Making an Impact on Physical Fitness

Ryan Bade enjoyed sports and other physical activities before a 2005 Jet Ski accident changed his life forever. The 28-year-old suffered a traumatic brain injury and underwent extensive physical therapy after the accident.

Seven years later, he continues to recover and does so partly through Sanford’s Physical Therapy Department’s Accessible Wellness Program, which was started with a grant from the Sanford Health Foundation’s Unrestricted Fund. Dr. Julie Johnson, Department of Pediatrics Associate Professor at Sanford School of Medicine and Medical Director for Rehabilitation Services at Children’s Care Hospital and School, recommended the program to Bade, and he was one of the first members to enroll.

“Before, I was so physically active, but then I was injured and I thought this is no way to live,” he said. “This makes me feel normal – whatever normal is.”

For 23 years, Kevin Horner, PT, MLT, saw people like Bade who had a physical disability and benefitted from physical therapy. Once progress plateaued or insurance was exhausted, they didn’t have an appropriate facility that met their needs. Fitness center facilities in the region are not designed, equipped for or staffed with qualified trainers to give the proper instruction to these specific patients.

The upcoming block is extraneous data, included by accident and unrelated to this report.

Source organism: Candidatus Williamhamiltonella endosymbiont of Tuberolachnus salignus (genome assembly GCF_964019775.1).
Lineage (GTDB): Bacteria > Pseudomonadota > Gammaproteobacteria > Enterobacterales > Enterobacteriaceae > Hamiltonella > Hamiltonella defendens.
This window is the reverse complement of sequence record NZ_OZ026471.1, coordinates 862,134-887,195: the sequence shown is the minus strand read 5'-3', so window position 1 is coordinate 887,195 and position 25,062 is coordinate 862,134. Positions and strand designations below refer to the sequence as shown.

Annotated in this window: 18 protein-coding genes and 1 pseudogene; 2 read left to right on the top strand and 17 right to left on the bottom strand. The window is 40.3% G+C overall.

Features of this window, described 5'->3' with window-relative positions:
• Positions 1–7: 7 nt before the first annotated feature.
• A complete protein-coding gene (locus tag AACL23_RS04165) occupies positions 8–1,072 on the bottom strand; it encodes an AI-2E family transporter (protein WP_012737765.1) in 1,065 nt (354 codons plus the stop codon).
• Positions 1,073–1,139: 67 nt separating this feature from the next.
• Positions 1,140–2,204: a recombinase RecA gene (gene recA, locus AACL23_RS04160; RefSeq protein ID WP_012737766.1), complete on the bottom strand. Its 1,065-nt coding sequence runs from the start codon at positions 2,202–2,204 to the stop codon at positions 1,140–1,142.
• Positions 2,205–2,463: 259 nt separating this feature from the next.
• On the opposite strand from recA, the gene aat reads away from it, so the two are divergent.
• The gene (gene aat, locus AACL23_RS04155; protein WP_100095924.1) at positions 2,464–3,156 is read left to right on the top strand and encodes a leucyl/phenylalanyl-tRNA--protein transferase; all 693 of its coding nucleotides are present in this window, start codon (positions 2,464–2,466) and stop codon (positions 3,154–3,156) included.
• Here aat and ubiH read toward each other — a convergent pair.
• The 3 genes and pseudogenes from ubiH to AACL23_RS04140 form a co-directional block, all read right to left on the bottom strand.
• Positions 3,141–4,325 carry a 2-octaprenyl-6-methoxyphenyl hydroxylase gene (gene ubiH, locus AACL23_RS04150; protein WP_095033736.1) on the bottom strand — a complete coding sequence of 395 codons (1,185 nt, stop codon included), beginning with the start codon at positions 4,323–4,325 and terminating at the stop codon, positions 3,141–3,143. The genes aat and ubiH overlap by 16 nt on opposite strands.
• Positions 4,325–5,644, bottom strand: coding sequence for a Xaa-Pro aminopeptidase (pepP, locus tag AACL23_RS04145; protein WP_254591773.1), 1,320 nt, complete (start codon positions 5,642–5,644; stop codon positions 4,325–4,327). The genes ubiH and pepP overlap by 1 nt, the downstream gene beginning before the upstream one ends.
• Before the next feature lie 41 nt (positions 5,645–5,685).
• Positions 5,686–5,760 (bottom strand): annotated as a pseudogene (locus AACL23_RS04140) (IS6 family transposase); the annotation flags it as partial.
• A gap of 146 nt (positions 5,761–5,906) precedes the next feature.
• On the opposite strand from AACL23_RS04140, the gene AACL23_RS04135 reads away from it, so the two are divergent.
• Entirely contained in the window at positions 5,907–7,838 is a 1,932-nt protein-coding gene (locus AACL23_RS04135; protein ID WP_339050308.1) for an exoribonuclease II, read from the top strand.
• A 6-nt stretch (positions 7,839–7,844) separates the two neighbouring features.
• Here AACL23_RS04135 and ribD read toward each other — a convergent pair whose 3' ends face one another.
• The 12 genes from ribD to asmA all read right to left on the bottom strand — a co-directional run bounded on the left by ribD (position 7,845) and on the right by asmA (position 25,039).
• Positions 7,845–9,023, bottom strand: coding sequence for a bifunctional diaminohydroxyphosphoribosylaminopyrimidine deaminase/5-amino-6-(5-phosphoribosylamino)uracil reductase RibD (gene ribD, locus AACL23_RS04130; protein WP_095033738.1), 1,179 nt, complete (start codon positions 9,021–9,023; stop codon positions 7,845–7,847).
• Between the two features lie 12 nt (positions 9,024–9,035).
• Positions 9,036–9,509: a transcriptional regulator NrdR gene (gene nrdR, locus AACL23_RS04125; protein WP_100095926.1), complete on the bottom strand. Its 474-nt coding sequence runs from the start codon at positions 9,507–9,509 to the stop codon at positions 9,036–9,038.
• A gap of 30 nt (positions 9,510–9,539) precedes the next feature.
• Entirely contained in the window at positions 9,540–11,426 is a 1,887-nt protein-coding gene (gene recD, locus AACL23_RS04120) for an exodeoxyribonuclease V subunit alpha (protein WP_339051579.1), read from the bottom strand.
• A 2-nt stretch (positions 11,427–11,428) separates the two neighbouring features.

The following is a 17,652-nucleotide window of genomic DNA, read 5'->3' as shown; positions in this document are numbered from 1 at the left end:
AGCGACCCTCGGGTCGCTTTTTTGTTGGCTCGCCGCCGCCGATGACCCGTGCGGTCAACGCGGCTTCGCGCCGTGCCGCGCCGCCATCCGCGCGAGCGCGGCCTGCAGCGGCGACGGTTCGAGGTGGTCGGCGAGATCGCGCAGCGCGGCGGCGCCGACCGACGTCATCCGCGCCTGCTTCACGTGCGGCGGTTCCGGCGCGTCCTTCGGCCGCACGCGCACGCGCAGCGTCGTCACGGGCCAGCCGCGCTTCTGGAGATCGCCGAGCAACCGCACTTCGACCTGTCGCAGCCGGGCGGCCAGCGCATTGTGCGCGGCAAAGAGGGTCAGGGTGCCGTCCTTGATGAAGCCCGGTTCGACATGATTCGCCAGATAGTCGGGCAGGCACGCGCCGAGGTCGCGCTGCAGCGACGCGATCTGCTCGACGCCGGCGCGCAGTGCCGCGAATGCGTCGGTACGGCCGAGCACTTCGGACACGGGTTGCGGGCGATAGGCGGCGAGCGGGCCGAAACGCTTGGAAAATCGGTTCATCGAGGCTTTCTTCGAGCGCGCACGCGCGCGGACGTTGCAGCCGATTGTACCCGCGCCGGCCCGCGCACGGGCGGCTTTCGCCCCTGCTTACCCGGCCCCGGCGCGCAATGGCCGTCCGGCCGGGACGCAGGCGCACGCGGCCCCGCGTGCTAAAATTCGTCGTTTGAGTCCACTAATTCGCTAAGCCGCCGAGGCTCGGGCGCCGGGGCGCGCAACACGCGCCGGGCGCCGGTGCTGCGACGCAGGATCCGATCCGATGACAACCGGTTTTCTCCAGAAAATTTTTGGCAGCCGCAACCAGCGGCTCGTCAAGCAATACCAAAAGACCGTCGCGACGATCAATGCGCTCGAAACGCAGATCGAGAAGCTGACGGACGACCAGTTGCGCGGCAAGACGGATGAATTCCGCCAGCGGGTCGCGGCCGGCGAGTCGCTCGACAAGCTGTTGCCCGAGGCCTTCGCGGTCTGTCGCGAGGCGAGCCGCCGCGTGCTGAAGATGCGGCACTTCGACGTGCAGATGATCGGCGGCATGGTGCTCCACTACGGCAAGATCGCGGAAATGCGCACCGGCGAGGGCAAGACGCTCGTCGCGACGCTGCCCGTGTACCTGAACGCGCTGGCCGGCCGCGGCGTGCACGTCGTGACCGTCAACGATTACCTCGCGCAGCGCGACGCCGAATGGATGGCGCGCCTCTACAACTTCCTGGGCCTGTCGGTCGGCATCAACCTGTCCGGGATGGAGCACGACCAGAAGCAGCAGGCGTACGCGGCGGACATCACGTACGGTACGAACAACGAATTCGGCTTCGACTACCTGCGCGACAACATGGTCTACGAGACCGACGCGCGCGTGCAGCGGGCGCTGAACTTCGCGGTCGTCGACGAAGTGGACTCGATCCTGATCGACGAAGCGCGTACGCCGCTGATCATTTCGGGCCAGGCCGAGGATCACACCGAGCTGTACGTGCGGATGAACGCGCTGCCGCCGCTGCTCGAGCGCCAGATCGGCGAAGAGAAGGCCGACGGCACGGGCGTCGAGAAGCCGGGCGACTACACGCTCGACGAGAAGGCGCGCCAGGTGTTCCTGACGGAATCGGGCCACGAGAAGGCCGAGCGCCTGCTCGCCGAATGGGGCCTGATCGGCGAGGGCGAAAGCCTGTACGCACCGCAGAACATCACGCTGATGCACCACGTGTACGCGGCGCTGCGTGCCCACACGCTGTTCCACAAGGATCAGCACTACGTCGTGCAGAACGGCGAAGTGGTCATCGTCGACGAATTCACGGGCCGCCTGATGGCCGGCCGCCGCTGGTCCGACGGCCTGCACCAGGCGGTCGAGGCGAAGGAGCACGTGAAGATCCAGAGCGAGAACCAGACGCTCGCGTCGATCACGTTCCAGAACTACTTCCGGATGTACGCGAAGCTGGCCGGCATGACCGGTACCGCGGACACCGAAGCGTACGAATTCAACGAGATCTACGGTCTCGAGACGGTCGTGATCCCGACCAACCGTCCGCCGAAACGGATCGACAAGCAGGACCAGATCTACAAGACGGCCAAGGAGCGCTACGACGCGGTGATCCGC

“These patients need ongoing physical exercise or activity to help maintain joint range of motion, strength and function,” he said.

The Accessible Wellness Program started in March 2012 and is located in the Van Demark Building. The exercise equipment is accessible to someone in a wheelchair, but also accommodates the able-bodied person. Certified Inclusion Fitness Trainers are available at various times throughout the week.

The Commission on Accreditation of Rehab Facilities (CARF) recently accredited Sanford’s Inpatient Rehab facility for three years and recognized the Accessible Wellness Program as an exemplary practice. “It shows how unique our program is,” Horner said.

Five spinal cord injury patients participated in the pilot program from September to December 2009. Horner measured their range of motion, strength and lung function, and administered a quality of life questionnaire before and after the pilot program. All participants showed improvements in varying degrees of objective measurements as well as in their quality of life survey over the eight-week period.

Horner said he originally hoped to enroll 50 members within the first year of the program, but has 46 after nine months with limited marketing or advertising. He already wants to expand the facility.

“It has been so successful,” he said. “We can have 10 to 15 people participating at a time in a room that is 1,000 square feet.

Gifts to the Unrestricted Fund allow programs like Accessible Wellness to fulfill an important need for the community. To make a gift, visit

Posted Date: April 2013

Making an Impact on Physical Fitness

Ryan Bade enjoyed sports and other physical activities before a 2005 Jet Ski accident changed his life forever.